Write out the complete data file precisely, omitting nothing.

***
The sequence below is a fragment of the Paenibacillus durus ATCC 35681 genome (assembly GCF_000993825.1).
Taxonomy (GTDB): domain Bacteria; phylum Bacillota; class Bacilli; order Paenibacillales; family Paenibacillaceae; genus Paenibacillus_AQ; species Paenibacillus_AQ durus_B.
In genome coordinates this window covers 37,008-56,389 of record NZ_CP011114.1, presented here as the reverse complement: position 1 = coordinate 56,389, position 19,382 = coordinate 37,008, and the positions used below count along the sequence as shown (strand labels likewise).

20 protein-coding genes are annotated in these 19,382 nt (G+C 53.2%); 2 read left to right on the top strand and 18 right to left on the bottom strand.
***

The sequence below is a fragment of the Paenibacillus durus ATCC 35681 genome (assembly GCF_000993825.1).
Taxonomy (GTDB): domain Bacteria; phylum Bacillota; class Bacilli; order Paenibacillales; family Paenibacillaceae; genus Paenibacillus_AQ; species Paenibacillus_AQ durus_B.
In genome coordinates this window covers 37,008-56,389 of record NZ_CP011114.1, presented here as the reverse complement: position 1 = coordinate 56,389, position 19,382 = coordinate 37,008, and the positions used below count along the sequence as shown (strand labels likewise).

20 protein-coding genes are annotated in these 19,382 nt (G+C 53.2%); 2 read left to right on the top strand and 18 right to left on the bottom strand.